December 8, 2009 1:44 PM
Kilpatrick Stockton Advises on $3.4 Billion Native American Settlement
Posted by Brian Baxter
One of the largest class actions in U.S. history finally ended Tuesday when U.S. attorney general Eric Holder, Jr., and Secretary of the Interior Ken Salazar announced they had reached an agreement to pay the plaintiffs $1.4 billion, sibling publication The Blog of Legal Times reports. A $2 billion fund will also be set up to buy Native American land.
"We are here today to right a past wrong and lay out a path for the responsible management of Indian trust assets in the twenty-first century," Salazar, a Sherman & Howard alum and former Colorado attorney general, said at a press conference at the Department of the Interior in Washington, D.C. "Under the terms of the settlement today, the litigation will end."
Dennis Gingold, a solo practitioner in Washington, D.C., served as lead plaintiff's counsel, assisted by Keith Harper, a litigation partner who heads the Native American practice group at Kilpatrick Stockton. The firm's co-managing partner William Dorris, partners David Smith and Adam Charnes, counsel Elliott Levitas, and associate Justin Guilder also worked on the case.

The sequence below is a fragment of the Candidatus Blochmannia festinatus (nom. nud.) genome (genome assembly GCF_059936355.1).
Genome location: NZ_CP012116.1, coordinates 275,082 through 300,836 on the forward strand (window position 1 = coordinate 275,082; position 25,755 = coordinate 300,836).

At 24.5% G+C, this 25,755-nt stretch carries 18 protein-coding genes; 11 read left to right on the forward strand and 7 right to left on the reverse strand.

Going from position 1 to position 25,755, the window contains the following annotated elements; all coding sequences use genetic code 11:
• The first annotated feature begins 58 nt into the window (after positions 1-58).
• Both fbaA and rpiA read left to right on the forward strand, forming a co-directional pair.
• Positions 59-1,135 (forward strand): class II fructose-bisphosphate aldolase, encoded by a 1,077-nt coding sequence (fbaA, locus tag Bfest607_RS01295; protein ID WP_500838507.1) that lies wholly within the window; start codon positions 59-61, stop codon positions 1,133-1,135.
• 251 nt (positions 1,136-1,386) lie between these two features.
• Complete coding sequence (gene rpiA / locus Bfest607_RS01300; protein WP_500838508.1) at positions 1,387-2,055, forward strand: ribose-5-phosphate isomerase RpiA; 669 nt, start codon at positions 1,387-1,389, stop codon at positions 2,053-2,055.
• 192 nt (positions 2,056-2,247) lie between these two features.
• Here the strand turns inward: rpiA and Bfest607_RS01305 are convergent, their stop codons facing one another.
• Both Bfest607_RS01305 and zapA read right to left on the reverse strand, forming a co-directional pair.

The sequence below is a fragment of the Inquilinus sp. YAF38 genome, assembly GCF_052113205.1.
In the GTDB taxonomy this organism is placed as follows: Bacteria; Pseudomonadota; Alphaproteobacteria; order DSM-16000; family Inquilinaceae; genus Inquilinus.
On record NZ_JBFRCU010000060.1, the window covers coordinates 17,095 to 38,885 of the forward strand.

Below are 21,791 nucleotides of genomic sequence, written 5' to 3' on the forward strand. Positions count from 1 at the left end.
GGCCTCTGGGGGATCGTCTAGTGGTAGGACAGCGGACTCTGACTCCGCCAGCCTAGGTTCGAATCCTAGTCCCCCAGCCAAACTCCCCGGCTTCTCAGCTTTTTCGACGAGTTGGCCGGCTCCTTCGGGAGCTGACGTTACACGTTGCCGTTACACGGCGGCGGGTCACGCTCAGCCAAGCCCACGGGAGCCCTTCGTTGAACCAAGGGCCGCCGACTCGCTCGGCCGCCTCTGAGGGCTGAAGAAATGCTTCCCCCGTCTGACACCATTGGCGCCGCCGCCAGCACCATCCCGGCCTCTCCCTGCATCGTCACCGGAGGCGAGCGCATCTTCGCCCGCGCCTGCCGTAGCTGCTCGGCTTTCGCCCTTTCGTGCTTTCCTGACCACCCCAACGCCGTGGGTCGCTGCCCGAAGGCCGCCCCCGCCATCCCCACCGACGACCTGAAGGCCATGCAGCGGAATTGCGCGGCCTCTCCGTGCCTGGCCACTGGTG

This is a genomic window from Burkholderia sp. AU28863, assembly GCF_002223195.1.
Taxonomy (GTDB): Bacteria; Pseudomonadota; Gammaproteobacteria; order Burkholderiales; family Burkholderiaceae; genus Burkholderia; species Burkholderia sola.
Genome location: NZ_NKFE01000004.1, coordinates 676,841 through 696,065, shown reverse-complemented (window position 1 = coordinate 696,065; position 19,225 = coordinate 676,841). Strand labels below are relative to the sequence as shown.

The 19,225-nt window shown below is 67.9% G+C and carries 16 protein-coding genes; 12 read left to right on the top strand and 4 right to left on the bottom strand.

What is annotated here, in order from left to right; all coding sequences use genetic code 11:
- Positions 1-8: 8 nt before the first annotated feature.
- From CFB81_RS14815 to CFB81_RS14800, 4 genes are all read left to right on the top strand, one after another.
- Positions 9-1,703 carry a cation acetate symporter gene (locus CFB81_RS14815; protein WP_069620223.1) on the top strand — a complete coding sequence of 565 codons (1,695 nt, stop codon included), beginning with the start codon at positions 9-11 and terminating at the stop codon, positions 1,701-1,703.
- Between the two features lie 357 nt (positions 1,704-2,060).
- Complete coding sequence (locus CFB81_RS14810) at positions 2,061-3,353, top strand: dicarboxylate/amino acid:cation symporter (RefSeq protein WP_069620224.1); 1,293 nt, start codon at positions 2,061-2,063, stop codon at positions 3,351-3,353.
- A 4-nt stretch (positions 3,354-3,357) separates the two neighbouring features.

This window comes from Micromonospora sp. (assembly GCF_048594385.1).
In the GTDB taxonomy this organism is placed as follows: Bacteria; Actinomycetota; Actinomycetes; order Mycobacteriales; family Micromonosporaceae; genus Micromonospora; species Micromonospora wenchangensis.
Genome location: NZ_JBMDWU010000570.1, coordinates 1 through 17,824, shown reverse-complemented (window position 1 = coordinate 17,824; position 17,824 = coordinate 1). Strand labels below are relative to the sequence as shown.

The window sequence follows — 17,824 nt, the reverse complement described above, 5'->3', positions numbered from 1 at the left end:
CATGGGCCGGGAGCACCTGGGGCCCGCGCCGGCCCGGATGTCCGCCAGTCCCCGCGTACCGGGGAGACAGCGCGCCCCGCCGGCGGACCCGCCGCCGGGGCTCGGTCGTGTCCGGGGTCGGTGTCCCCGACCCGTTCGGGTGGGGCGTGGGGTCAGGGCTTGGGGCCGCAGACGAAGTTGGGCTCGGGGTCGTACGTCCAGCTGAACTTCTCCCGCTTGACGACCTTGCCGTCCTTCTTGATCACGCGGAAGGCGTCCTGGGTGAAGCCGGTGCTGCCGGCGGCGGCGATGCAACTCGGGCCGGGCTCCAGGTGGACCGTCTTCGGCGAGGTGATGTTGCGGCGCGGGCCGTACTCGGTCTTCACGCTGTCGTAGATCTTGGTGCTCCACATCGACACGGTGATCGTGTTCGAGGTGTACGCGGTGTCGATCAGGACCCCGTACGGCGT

Lawyers from the Justice Department's civil division and in-house lawyers at the Interior represented the government during the case. Thomas Perrelli, a former Jenner & Block partner now serving as associate attorney general under Holder, served as the lead lawyer for the government in negotiations with plaintiffs.
The dispute dates back to the Dawes Act of 1887, when Congress named the Department of the Interior trustee for 145 million acres of Indian land. But rather than benefit Native Americans, the Dawes Act and subsequent legislation allowed the government to give the best land to white settlers.
In 1996, more than 300,000 Native Americans filed suit against the Department of the Interior, accusing the agency of mismanaging Native American trust accounts and seeking $58 billion in damages.
After more than a decade of litigation, the case landed before U.S. district court judge James Robertson, who in August 2008 awarded the class $456 million in restitution--less than 1 percent of the amount they were seeking. Both the government and plaintiffs appealed. By then, Kilpatrick Stockton had already sunk more than $22 million in legal fees into the case.
The settlement depends on plaintiffs selling their trust to the government, a portion of which will go into a higher education scholarship fund for Native American students. Individual class members will receive checks of roughly $1,500.
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